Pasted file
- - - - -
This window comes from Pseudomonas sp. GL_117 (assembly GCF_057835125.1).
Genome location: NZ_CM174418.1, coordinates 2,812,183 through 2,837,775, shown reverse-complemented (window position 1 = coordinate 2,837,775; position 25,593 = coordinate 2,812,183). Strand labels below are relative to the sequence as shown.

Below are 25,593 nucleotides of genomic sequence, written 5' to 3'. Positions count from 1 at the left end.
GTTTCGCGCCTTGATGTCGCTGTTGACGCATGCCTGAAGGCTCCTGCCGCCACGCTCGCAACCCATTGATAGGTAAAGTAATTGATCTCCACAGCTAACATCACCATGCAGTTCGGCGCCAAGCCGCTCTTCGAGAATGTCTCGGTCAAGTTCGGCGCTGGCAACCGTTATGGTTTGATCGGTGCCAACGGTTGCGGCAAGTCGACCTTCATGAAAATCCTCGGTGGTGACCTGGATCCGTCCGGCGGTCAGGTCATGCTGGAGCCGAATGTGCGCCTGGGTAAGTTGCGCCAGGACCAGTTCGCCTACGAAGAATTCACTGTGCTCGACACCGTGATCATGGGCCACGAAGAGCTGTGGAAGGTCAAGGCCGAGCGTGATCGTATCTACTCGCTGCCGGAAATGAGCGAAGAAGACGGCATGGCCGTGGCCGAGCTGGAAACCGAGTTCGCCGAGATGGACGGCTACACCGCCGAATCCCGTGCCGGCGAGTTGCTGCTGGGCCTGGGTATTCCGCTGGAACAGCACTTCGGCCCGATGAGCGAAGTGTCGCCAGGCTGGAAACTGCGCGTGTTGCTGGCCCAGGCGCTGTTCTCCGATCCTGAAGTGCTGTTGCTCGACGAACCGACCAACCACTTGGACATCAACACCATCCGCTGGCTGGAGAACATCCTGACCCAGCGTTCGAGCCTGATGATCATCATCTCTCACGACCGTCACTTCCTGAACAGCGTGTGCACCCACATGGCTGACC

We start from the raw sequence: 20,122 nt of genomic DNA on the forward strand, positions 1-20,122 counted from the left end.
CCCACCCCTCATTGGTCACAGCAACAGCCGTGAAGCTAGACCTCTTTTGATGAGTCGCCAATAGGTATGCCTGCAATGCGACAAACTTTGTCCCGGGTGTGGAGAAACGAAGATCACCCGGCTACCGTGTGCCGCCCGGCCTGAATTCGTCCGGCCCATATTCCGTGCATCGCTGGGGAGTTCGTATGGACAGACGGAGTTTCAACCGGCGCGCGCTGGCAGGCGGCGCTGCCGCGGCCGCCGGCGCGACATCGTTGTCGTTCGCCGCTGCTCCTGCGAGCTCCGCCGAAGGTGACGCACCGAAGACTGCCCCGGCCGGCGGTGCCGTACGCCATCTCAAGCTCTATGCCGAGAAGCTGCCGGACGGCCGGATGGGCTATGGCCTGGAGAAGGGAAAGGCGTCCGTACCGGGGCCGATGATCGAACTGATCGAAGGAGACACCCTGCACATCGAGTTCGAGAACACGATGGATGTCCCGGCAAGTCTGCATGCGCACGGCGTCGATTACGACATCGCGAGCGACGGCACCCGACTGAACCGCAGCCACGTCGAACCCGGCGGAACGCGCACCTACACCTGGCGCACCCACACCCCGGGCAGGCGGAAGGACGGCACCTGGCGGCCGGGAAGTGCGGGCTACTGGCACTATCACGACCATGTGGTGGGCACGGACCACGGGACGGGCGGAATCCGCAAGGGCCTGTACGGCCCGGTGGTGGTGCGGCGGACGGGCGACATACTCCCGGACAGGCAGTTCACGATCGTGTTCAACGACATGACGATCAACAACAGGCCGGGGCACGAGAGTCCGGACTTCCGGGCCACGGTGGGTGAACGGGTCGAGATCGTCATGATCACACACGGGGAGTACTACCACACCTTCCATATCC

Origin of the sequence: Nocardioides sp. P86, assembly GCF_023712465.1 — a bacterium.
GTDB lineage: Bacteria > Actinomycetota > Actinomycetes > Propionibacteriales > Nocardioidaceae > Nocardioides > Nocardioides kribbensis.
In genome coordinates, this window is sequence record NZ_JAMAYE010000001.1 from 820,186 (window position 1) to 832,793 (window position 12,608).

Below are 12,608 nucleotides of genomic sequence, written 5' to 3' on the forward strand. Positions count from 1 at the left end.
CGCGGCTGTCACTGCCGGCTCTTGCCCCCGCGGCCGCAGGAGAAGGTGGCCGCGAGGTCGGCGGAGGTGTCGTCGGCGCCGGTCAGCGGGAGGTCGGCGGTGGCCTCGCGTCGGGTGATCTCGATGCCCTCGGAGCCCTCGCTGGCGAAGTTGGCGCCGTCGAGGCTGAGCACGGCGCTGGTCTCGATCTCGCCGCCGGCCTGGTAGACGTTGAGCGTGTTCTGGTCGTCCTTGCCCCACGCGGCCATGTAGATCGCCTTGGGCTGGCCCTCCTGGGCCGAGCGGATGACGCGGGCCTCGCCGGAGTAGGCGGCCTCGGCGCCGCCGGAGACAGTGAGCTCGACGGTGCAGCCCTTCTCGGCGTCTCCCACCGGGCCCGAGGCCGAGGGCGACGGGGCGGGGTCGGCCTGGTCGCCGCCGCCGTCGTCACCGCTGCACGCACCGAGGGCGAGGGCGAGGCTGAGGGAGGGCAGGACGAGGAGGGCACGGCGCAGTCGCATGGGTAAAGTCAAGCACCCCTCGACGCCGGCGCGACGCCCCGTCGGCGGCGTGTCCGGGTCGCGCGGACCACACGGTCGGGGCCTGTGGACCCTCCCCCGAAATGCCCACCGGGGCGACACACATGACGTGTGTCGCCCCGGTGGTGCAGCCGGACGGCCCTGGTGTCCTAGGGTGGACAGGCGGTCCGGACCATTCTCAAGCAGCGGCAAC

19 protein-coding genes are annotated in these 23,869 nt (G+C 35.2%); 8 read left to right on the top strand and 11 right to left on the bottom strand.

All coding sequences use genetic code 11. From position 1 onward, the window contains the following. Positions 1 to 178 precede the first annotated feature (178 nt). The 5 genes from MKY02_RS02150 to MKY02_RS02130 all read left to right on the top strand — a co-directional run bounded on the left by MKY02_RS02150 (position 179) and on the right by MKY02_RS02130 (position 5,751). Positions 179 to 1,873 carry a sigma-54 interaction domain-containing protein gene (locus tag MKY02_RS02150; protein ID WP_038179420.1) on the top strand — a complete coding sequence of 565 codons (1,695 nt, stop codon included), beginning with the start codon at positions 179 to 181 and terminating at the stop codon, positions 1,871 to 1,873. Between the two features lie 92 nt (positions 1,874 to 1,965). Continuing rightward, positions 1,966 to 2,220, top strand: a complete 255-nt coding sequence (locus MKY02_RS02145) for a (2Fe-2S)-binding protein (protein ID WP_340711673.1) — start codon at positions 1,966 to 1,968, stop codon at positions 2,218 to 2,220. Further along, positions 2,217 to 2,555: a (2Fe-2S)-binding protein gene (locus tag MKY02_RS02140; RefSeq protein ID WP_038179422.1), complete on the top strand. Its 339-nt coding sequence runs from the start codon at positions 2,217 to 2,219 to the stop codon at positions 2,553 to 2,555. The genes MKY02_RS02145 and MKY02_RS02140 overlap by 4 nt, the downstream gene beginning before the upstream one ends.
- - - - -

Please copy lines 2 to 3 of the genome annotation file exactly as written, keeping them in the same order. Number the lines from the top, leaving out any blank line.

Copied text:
Genome location: NZ_CM174418.1, coordinates 2,812,183 through 2,837,775, shown reverse-complemented (window position 1 = coordinate 2,837,775; position 25,593 = coordinate 2,812,183). Strand labels below are relative to the sequence as shown.

Below are 25,593 nucleotides of genomic sequence, written 5' to 3'. Positions count from 1 at the left end.